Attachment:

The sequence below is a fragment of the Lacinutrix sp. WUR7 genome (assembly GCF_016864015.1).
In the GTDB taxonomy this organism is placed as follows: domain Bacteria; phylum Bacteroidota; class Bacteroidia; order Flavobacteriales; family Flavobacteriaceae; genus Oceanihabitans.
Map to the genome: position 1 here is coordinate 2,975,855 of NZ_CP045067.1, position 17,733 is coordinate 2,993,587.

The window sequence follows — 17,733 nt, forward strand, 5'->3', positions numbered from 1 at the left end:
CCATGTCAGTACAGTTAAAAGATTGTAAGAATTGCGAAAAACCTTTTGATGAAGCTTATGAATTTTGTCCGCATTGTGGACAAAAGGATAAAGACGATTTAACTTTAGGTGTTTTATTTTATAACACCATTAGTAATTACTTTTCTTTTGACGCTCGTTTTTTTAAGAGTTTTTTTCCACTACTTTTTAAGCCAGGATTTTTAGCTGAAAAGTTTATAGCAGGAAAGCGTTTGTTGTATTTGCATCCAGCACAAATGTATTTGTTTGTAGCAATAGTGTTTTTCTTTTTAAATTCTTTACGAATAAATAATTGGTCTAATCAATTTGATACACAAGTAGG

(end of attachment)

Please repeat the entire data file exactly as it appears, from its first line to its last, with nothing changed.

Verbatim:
The sequence below is a fragment of the Lacinutrix sp. WUR7 genome (assembly GCF_016864015.1).
In the GTDB taxonomy this organism is placed as follows: domain Bacteria; phylum Bacteroidota; class Bacteroidia; order Flavobacteriales; family Flavobacteriaceae; genus Oceanihabitans.
Map to the genome: position 1 here is coordinate 2,975,855 of NZ_CP045067.1, position 17,733 is coordinate 2,993,587.

The window sequence follows — 17,733 nt, forward strand, 5'->3', positions numbered from 1 at the left end:
CCATGTCAGTACAGTTAAAAGATTGTAAGAATTGCGAAAAACCTTTTGATGAAGCTTATGAATTTTGTCCGCATTGTGGACAAAAGGATAAAGACGATTTAACTTTAGGTGTTTTATTTTATAACACCATTAGTAATTACTTTTCTTTTGACGCTCGTTTTTTTAAGAGTTTTTTTCCACTACTTTTTAAGCCAGGATTTTTAGCTGAAAAGTTTATAGCAGGAAAGCGTTTGTTGTATTTGCATCCAGCACAAATGTATTTGTTTGTAGCAATAGTGTTTTTCTTTTTAAATTCTTTACGAATAAATAATTGGTCTAATCAATTTGATACACAAGTAGG